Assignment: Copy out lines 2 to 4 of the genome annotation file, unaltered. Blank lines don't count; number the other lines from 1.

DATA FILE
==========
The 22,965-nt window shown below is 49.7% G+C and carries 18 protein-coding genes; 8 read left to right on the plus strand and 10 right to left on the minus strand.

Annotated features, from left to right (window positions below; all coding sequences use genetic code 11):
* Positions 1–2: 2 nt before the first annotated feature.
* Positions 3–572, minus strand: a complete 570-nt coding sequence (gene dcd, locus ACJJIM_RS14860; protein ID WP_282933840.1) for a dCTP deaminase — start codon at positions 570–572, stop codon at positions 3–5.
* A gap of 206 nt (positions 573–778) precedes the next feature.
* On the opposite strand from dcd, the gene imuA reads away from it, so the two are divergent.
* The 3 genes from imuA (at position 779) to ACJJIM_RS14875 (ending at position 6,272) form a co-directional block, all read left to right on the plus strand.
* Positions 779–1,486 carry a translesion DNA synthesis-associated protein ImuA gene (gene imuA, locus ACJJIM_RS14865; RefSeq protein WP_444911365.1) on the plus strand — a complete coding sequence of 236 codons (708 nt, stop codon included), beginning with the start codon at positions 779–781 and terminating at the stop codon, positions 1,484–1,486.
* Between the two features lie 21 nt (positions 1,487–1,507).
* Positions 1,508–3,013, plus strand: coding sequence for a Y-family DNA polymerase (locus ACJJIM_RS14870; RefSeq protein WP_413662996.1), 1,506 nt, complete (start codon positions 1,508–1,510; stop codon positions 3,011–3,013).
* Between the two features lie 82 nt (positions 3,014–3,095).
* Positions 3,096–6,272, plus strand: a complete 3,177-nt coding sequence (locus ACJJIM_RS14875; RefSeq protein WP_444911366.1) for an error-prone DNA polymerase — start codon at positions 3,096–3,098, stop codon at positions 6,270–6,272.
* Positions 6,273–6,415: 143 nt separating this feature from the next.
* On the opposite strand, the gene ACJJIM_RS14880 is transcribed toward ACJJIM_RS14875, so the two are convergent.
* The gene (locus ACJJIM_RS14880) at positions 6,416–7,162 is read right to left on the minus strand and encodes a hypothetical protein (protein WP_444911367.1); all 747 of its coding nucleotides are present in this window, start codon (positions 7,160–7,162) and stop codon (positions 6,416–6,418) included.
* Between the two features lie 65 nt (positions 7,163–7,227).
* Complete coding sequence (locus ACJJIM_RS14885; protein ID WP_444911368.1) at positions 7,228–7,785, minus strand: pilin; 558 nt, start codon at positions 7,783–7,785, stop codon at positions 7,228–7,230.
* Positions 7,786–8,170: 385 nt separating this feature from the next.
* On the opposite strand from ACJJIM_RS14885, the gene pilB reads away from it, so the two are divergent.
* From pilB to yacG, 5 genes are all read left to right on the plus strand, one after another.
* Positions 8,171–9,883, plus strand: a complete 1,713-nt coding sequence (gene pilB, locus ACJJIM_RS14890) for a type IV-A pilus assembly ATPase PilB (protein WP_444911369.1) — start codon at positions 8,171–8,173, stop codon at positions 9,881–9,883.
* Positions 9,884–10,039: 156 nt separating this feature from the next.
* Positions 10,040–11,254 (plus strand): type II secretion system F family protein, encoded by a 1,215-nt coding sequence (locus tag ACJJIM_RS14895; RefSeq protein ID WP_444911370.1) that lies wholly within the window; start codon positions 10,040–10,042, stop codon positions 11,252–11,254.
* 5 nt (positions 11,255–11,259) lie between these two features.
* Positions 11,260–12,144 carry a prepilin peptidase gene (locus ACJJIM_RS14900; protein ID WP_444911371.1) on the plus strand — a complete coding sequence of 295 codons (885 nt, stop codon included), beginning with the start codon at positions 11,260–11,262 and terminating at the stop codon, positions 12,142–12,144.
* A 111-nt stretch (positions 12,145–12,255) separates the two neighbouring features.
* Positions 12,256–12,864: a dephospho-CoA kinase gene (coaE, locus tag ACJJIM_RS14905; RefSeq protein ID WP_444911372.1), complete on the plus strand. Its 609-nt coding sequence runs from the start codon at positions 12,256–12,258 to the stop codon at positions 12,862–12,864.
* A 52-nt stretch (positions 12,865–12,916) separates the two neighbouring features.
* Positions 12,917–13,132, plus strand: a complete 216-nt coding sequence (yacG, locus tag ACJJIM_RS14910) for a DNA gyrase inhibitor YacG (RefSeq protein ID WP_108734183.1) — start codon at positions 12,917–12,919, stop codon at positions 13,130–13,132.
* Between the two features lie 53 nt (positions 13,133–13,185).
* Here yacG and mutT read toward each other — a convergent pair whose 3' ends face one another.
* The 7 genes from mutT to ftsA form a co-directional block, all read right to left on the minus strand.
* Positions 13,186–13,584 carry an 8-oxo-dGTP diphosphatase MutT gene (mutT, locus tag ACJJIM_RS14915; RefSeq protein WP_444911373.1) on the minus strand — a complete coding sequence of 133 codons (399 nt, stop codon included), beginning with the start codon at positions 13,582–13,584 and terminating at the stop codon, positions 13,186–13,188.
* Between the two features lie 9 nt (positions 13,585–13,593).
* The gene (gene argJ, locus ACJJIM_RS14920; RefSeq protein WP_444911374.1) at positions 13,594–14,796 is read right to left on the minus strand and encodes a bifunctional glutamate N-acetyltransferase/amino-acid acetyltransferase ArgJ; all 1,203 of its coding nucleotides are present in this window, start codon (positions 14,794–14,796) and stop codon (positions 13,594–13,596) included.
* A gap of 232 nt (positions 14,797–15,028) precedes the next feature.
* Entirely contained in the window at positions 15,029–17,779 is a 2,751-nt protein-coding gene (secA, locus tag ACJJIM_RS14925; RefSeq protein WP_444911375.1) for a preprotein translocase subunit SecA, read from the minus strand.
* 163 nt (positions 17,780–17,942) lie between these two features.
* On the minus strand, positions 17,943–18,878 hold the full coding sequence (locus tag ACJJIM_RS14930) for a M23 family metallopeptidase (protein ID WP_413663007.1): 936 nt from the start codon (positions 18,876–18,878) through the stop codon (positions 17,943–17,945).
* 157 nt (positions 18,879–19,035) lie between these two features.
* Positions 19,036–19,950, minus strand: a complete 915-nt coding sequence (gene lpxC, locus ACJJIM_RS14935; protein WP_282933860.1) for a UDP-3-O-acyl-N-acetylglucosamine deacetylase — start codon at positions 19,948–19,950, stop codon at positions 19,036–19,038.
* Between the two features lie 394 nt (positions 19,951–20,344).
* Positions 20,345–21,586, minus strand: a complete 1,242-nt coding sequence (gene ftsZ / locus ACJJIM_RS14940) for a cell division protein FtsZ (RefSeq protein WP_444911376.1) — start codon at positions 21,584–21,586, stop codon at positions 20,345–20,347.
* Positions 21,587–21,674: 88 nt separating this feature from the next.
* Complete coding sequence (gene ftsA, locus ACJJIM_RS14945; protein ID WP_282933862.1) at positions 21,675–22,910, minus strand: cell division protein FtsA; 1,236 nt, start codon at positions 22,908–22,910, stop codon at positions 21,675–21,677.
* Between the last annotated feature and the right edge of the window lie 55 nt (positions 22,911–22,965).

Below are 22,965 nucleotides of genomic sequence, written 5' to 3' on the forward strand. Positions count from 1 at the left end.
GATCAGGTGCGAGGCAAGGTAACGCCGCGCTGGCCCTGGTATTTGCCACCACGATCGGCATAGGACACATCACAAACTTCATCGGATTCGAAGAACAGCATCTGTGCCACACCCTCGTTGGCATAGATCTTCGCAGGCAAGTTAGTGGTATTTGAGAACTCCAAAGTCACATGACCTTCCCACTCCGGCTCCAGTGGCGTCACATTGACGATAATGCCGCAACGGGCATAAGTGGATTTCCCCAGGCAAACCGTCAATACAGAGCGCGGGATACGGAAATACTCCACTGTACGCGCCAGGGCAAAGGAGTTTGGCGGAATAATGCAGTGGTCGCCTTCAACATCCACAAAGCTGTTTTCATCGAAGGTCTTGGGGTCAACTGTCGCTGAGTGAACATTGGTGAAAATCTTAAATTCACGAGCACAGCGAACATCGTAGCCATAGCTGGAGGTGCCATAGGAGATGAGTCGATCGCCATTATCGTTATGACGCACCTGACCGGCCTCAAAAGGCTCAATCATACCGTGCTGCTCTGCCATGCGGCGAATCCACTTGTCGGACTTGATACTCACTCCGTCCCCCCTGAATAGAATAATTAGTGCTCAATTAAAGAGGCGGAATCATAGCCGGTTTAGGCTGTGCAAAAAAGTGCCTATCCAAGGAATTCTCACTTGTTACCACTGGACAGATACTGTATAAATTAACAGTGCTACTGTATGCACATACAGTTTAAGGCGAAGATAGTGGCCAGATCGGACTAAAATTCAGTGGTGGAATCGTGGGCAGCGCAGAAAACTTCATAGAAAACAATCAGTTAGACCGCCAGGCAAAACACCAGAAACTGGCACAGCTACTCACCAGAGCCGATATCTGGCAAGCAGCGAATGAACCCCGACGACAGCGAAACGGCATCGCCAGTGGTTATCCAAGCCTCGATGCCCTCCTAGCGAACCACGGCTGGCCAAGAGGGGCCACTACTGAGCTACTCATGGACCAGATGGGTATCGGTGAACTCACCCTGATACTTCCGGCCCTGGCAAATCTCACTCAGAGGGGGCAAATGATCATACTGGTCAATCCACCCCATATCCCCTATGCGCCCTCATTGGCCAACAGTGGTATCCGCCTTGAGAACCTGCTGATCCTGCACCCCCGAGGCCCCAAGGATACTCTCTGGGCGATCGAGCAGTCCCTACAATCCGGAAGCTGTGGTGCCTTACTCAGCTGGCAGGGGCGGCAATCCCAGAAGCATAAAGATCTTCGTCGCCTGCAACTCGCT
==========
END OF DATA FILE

Annotated features, from left to right (window positions below; all coding sequences use genetic code 11):
* Positions 1–2: 2 nt before the first annotated feature.
* Positions 3–572, minus strand: a complete 570-nt coding sequence (gene dcd, locus ACJJIM_RS14860; protein ID WP_282933840.1) for a dCTP deaminase — start codon at positions 570–572, stop codon at positions 3–5.